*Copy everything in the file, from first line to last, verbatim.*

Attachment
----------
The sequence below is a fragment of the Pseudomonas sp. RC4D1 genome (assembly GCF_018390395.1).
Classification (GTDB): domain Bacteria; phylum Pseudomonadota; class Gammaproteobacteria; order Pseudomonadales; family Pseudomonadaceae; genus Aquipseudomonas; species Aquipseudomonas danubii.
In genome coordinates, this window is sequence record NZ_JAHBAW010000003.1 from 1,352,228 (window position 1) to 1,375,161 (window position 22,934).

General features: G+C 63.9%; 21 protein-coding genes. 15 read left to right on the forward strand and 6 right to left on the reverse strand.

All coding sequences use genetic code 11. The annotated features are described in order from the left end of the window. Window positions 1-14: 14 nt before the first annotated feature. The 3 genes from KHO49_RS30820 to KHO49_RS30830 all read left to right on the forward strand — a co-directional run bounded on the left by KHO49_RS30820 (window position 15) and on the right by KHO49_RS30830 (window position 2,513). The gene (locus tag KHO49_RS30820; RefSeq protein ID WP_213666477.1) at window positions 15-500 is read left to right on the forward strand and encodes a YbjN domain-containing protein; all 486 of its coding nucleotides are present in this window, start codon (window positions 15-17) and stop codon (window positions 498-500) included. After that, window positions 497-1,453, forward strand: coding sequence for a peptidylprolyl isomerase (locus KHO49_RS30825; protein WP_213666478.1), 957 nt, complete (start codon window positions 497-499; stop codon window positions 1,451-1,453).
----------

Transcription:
The sequence below is a fragment of the Pseudomonas sp. RC4D1 genome (assembly GCF_018390395.1).
Classification (GTDB): domain Bacteria; phylum Pseudomonadota; class Gammaproteobacteria; order Pseudomonadales; family Pseudomonadaceae; genus Aquipseudomonas; species Aquipseudomonas danubii.
In genome coordinates, this window is sequence record NZ_JAHBAW010000003.1 from 1,352,228 (window position 1) to 1,375,161 (window position 22,934).

General features: G+C 63.9%; 21 protein-coding genes. 15 read left to right on the forward strand and 6 right to left on the reverse strand.

All coding sequences use genetic code 11. The annotated features are described in order from the left end of the window. Window positions 1-14: 14 nt before the first annotated feature. The 3 genes from KHO49_RS30820 to KHO49_RS30830 all read left to right on the forward strand — a co-directional run bounded on the left by KHO49_RS30820 (window position 15) and on the right by KHO49_RS30830 (window position 2,513). The gene (locus tag KHO49_RS30820; RefSeq protein ID WP_213666477.1) at window positions 15-500 is read left to right on the forward strand and encodes a YbjN domain-containing protein; all 486 of its coding nucleotides are present in this window, start codon (window positions 15-17) and stop codon (window positions 498-500) included. After that, window positions 497-1,453, forward strand: coding sequence for a peptidylprolyl isomerase (locus KHO49_RS30825; protein WP_213666478.1), 957 nt, complete (start codon window positions 497-499; stop codon window positions 1,451-1,453).